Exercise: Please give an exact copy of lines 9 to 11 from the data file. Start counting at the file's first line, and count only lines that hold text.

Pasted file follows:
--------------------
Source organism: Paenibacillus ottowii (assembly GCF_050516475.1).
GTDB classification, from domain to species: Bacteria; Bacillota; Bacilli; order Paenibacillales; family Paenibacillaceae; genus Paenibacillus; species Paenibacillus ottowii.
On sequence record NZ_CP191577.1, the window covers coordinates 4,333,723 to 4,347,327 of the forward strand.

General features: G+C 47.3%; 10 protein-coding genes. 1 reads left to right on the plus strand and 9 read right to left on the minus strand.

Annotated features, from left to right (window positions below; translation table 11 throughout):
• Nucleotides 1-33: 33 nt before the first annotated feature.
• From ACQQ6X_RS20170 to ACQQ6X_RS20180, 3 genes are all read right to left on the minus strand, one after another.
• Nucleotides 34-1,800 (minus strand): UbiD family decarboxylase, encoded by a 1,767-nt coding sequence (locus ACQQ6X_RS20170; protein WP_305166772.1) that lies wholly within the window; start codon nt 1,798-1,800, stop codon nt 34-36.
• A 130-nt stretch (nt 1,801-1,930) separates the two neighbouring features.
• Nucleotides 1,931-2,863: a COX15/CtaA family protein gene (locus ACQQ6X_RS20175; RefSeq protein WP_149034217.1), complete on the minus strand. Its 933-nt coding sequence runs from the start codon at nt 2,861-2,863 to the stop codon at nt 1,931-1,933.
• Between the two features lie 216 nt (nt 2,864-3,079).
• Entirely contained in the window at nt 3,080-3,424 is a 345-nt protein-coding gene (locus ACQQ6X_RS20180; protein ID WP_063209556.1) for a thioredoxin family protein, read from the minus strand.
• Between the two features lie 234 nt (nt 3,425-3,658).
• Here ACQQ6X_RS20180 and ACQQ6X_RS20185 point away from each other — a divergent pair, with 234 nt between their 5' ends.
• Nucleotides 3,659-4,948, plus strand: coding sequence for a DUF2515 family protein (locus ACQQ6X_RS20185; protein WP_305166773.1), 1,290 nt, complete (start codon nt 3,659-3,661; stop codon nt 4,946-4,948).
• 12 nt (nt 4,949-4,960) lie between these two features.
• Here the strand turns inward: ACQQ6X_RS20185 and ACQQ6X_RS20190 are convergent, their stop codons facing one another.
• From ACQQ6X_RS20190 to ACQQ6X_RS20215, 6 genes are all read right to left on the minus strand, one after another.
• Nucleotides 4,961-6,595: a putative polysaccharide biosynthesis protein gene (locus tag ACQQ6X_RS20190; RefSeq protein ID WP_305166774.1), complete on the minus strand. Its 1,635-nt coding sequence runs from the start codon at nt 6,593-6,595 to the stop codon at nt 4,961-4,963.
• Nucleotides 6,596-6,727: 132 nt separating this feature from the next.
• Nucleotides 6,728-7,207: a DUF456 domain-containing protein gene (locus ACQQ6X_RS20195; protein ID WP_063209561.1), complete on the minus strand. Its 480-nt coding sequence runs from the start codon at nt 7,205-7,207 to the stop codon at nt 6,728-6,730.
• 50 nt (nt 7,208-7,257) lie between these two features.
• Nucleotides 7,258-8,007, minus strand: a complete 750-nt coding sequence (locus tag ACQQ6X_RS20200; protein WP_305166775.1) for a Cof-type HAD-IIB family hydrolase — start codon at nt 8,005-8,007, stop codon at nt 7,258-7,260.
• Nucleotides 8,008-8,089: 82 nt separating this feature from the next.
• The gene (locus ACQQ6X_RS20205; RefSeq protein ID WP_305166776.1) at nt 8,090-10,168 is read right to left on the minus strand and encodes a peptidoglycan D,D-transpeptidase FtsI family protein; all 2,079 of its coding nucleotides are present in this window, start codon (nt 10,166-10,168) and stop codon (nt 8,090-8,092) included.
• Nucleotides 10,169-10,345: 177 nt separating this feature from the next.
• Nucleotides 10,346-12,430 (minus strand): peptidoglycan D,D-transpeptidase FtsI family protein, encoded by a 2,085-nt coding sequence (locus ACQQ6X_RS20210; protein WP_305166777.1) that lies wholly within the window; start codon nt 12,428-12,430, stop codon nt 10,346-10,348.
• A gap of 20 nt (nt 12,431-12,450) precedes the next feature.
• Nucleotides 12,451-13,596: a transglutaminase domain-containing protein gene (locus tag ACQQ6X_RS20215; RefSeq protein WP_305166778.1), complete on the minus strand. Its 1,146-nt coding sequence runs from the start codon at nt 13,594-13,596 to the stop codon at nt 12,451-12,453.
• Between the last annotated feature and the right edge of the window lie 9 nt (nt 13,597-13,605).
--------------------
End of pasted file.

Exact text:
• A 130-nt stretch (nt 1,801-1,930) separates the two neighbouring features.
• Nucleotides 1,931-2,863: a COX15/CtaA family protein gene (locus ACQQ6X_RS20175; RefSeq protein WP_149034217.1), complete on the minus strand. Its 933-nt coding sequence runs from the start codon at nt 2,861-2,863 to the stop codon at nt 1,931-1,933.
• Between the two features lie 216 nt (nt 2,864-3,079).